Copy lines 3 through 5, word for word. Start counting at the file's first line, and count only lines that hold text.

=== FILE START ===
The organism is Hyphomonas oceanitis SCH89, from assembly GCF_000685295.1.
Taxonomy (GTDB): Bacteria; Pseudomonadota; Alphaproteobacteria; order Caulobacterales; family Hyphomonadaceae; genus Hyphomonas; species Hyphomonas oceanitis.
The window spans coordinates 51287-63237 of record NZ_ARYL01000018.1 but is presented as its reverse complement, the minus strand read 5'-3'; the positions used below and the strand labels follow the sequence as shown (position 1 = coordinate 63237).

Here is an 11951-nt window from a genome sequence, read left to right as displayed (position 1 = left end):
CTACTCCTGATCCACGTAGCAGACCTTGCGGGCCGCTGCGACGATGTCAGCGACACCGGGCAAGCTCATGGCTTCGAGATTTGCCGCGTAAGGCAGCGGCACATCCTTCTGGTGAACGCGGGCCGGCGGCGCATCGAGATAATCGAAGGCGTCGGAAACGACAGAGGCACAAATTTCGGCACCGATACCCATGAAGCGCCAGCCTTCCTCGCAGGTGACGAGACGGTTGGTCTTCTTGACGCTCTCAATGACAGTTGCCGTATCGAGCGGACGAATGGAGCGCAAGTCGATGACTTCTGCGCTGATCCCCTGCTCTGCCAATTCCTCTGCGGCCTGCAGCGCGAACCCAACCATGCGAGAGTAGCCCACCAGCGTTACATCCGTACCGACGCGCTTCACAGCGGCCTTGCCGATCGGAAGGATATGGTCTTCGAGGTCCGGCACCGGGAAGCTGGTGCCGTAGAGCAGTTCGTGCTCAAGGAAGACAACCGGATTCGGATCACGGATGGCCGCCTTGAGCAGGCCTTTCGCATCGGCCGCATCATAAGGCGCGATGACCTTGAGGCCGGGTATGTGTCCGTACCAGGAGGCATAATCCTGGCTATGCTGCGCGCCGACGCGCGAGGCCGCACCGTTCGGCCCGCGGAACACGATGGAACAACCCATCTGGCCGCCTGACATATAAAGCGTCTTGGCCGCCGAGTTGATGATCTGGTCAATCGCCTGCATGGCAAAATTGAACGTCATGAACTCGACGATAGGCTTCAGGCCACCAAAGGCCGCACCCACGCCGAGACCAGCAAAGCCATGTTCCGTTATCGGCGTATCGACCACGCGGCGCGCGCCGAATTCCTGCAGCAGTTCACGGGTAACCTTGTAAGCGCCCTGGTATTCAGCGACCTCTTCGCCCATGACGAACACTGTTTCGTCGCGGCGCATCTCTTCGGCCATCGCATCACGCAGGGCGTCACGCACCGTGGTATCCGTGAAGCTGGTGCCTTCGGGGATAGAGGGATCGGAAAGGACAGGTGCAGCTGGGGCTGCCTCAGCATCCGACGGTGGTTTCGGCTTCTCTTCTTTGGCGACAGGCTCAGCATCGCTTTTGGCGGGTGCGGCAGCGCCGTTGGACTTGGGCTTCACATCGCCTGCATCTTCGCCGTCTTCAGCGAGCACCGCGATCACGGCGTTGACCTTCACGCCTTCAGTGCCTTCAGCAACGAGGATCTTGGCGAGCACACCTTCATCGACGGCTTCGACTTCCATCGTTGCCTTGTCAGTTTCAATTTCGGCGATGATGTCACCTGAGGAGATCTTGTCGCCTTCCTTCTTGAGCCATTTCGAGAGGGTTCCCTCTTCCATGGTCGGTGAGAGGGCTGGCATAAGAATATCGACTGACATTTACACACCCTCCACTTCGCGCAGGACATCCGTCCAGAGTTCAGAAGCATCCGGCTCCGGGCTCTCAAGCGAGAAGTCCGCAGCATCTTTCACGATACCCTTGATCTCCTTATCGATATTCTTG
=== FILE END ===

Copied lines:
The window spans coordinates 51287-63237 of record NZ_ARYL01000018.1 but is presented as its reverse complement, the minus strand read 5'-3'; the positions used below and the strand labels follow the sequence as shown (position 1 = coordinate 63237).

Here is an 11951-nt window from a genome sequence, read left to right as displayed (position 1 = left end):
CTACTCCTGATCCACGTAGCAGACCTTGCGGGCCGCTGCGACGATGTCAGCGACACCGGGCAAGCTCATGGCTTCGAGATTTGCCGCGTAAGGCAGCGGCACATCCTTCTGGTGAACGCGGGCCGGCGGCGCATCGAGATAATCGAAGGCGTCGGAAACGACAGAGGCACAAATTTCGGCACCGATACCCATGAAGCGCCAGCCTTCCTCGCAGGTGACGAGACGGTTGGTCTTCTTGACGCTCTCAATGACAGTTGCCGTATCGAGCGGACGAATGGAGCGCAAGTCGATGACTTCTGCGCTGATCCCCTGCTCTGCCAATTCCTCTGCGGCCTGCAGCGCGAACCCAACCATGCGAGAGTAGCCCACCAGCGTTACATCCGTACCGACGCGCTTCACAGCGGCCTTGCCGATCGGAAGGATATGGTCTTCGAGGTCCGGCACCGGGAAGCTGGTGCCGTAGAGCAGTTCGTGCTCAAGGAAGACAACCGGATTCGGATCACGGATGGCCGCCTTGAGCAGGCCTTTCGCATCGGCCGCATCATAAGGCGCGATGACCTTGAGGCCGGGTATGTGTCCGTACCAGGAGGCATAATCCTGGCTATGCTGCGCGCCGACGCGCGAGGCCGCACCGTTCGGCCCGCGGAACACGATGGAACAACCCATCTGGCCGCCTGACATATAAAGCGTCTTGGCCGCCGAGTTGATGATCTGGTCAATCGCCTGCATGGCAAAATTGAACGTCATGAACTCGACGATAGGCTTCAGGCCACCAAAGGCCGCACCCACGCCGAGACCAGCAAAGCCATGTTCCGTTATCGGCGTATCGACCACGCGGCGCGCGCCGAATTCCTGCAGCAGTTCACGGGTAACCTTGTAAGCGCCCTGGTATTCAGCGACCTCTTCGCCCATGACGAACACTGTTTCGTCGCGGCGCATCTCTTCGGCCATCGCATCACGCAGGGCGTCACGCACCGTGGTATCCGTGAAGCTGGTGCCTTCGGGGATAGAGGGATCGGAAAGGACAGGTGCAGCTGGGGCTGCCTCAGCATCCGACGGTGGTTTCGGCTTCTCTTCTTTGGCGACAGGCTCAGCATCGCTTTTGGCGGGTGCGGCAGCGCCGTTGGACTTGGGCTTCACATCGCCTGCATCTTCGCCGTCTTCAGCGAGCACCGCGATCACGGCGTTGACCTTCACGCCTTCAGTGCCTTCAGCAACGAGGATCTTGGCGAGCACACCTTCATCGACGGCTTCGACTTCCATCGTTGCCTTGTCAGTTTCAATTTCGGCGATGATGTCACCTGAGGAGATCTTGTCGCCTTCCTTCTTGAGCCATTTCGAGAGGGTTCCCTCTTCCATGGTCGGTGAGAGGGCTGGCATAAGAATATCGACTGACATTTACACACCCTCCACTTCGCGCAGGACATCCGTCCAGAGTTCAGAAGCATCCGGCTCCGGGCTCTCAAGCGAGAAGTCCGCAGCATCTTTCACGATACCCTTGATCTCCTTATCGATATTCTTG